Cabinet Office Minister Lord David Frost, who headed up Boris Johnson’s Brexit talks and has lead on the issue since as Chief Negotiator of Task Force Europe, has confirmed that the UK would be justified in triggering Article 16 of the Northern Ireland Protocol as a means to suspend parts of its operation.
He complained that the UK had “not been able to unlock the potential of that new partnership” with the EU thanks to the ongoing operation of the Protocol, confirming that the UK had attempted to work under the legal mechanism “in good faith” – expanding at length about UK work and investment to make the scheme work.
“We cannot go on as we are” said Frost bluntly, after outlining the burdens being placed on Northern Ireland businesses by the EU’s heavy handed approach to enforcement.
He went on to say that the UK would seek fresh negotiations with the EU to alter the agreement before the government moves unilaterally to suspend it, demanding the end of unfair ECJ control over UK-EU relations.
Speaking in the House of Lords today, Frost said: “It is clear that the circumstances exist to justify the use of Article 16.
“Nevertheless, my Lords, we have concluded that it is not the right moment to do so.
“Instead, we see an opportunity to proceed differently, to find a new path, to seek to agree with the EU through negotiations a new balance in our arrangements covering Northern Ireland to the benefit of all.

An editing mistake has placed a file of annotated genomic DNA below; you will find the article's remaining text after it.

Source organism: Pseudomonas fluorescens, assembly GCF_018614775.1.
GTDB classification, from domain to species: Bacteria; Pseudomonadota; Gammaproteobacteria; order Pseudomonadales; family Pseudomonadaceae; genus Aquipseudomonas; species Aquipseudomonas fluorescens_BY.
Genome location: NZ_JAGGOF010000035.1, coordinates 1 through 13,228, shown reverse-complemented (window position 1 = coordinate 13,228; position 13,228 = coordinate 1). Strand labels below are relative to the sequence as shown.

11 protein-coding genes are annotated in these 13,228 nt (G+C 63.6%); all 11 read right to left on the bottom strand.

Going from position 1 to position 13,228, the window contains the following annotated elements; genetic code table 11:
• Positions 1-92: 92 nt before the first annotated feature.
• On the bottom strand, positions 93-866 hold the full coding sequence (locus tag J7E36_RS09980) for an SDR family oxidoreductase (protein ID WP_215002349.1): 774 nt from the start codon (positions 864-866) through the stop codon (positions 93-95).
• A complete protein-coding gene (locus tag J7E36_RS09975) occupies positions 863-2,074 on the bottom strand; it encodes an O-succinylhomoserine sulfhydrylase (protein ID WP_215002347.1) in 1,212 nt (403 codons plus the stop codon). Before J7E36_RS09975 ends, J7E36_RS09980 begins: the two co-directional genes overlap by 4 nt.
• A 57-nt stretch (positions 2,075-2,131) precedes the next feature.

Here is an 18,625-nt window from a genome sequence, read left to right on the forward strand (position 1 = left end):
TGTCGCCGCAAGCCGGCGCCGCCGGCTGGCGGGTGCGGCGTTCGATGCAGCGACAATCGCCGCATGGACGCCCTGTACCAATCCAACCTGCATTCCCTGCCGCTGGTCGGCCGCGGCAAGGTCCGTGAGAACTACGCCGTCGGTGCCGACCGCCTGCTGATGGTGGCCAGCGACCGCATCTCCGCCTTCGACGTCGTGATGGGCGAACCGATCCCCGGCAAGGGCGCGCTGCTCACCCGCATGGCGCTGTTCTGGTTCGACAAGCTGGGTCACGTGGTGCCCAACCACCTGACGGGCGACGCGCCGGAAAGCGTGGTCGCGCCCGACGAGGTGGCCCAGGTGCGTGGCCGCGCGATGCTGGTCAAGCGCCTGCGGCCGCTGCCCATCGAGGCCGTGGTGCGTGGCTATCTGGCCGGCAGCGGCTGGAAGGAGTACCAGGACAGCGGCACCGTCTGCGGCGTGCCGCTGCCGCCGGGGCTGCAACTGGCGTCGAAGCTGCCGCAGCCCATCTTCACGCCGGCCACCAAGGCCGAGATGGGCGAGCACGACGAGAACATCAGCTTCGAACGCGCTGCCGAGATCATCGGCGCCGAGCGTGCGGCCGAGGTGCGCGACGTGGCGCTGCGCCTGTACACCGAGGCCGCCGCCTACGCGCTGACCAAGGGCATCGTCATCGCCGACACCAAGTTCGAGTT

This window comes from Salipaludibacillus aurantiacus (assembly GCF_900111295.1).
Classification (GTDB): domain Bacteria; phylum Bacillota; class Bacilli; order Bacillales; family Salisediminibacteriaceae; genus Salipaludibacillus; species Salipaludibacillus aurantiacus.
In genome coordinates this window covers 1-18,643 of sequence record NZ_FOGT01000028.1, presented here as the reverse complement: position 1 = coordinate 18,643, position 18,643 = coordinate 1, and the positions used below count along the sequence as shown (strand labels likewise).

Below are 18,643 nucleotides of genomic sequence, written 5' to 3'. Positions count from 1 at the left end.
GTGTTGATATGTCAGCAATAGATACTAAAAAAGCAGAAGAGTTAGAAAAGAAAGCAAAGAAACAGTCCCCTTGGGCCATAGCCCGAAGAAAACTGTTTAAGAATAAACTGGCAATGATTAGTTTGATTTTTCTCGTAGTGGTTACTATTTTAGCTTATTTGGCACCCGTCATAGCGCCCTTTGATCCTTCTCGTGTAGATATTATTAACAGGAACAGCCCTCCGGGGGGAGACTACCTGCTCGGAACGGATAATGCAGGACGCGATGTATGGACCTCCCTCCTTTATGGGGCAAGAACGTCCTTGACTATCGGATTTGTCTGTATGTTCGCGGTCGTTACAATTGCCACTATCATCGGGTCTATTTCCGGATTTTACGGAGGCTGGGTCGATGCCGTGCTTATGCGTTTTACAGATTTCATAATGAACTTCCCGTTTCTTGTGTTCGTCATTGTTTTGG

“And it’s in that spirit that today’s command paper outlines the new balance that we wish to find.
“It’s a balance which needs to ensure that goods can circulate much more freely within the UK customs territory, while ensuring that full processes are applied to goods destined for the EU.
“It’s a balance which needs to enable all in Northern Ireland to continue to have normal access to goods from the rest of the UK, by allowing goods meeting both UK and EU standards to circulate there.
“And it’s a balance which needs to normalise the basis of the Protocol’s governance so that the relationship between us and the EU is no longer policed by EU institutions and the Court of Justice.
“We should return to a normal treaty framework, similar to all our other international agreements, that is more conducive to the sense of genuine and equitable partnership that we seek.”